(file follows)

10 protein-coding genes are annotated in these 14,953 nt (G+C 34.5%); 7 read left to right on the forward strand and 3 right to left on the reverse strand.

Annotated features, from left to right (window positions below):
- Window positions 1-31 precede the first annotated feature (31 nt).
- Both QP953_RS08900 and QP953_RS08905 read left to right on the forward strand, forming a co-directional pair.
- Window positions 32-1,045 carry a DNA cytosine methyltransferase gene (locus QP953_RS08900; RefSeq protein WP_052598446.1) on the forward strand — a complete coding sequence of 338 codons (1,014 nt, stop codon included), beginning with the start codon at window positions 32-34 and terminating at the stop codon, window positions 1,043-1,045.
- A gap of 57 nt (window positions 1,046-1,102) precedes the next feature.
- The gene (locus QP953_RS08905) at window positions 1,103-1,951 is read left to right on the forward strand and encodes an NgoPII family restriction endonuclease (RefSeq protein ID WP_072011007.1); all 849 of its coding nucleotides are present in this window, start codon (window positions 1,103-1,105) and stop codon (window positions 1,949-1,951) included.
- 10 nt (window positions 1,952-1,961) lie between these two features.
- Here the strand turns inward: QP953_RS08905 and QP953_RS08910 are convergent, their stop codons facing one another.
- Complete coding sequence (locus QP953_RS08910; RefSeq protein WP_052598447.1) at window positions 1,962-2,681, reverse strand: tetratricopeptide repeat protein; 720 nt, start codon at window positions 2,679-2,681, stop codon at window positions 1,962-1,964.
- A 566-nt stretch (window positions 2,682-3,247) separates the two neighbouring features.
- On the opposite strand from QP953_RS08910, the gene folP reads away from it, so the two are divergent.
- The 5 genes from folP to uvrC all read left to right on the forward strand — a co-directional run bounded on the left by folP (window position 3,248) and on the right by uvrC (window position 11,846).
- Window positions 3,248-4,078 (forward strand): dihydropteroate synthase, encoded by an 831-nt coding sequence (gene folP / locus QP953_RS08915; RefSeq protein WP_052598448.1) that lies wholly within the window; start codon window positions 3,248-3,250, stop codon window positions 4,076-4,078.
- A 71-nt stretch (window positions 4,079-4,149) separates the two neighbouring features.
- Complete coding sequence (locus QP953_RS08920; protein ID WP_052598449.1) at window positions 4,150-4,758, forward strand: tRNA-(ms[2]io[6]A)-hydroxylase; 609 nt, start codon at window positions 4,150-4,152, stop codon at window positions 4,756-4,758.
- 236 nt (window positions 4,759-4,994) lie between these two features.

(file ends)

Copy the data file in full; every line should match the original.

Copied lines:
10 protein-coding genes are annotated in these 14,953 nt (G+C 34.5%); 7 read left to right on the forward strand and 3 right to left on the reverse strand.

Annotated features, from left to right (window positions below):
- Window positions 1-31 precede the first annotated feature (31 nt).
- Both QP953_RS08900 and QP953_RS08905 read left to right on the forward strand, forming a co-directional pair.
- Window positions 32-1,045 carry a DNA cytosine methyltransferase gene (locus QP953_RS08900; RefSeq protein WP_052598446.1) on the forward strand — a complete coding sequence of 338 codons (1,014 nt, stop codon included), beginning with the start codon at window positions 32-34 and terminating at the stop codon, window positions 1,043-1,045.
- A gap of 57 nt (window positions 1,046-1,102) precedes the next feature.
- The gene (locus QP953_RS08905) at window positions 1,103-1,951 is read left to right on the forward strand and encodes an NgoPII family restriction endonuclease (RefSeq protein ID WP_072011007.1); all 849 of its coding nucleotides are present in this window, start codon (window positions 1,103-1,105) and stop codon (window positions 1,949-1,951) included.
- 10 nt (window positions 1,952-1,961) lie between these two features.
- Here the strand turns inward: QP953_RS08905 and QP953_RS08910 are convergent, their stop codons facing one another.
- Complete coding sequence (locus QP953_RS08910; RefSeq protein WP_052598447.1) at window positions 1,962-2,681, reverse strand: tetratricopeptide repeat protein; 720 nt, start codon at window positions 2,679-2,681, stop codon at window positions 1,962-1,964.
- A 566-nt stretch (window positions 2,682-3,247) separates the two neighbouring features.
- On the opposite strand from QP953_RS08910, the gene folP reads away from it, so the two are divergent.
- The 5 genes from folP to uvrC all read left to right on the forward strand — a co-directional run bounded on the left by folP (window position 3,248) and on the right by uvrC (window position 11,846).
- Window positions 3,248-4,078 (forward strand): dihydropteroate synthase, encoded by an 831-nt coding sequence (gene folP / locus QP953_RS08915; RefSeq protein WP_052598448.1) that lies wholly within the window; start codon window positions 3,248-3,250, stop codon window positions 4,076-4,078.
- A 71-nt stretch (window positions 4,079-4,149) separates the two neighbouring features.
- Complete coding sequence (locus QP953_RS08920; protein ID WP_052598449.1) at window positions 4,150-4,758, forward strand: tRNA-(ms[2]io[6]A)-hydroxylase; 609 nt, start codon at window positions 4,150-4,152, stop codon at window positions 4,756-4,758.
- 236 nt (window positions 4,759-4,994) lie between these two features.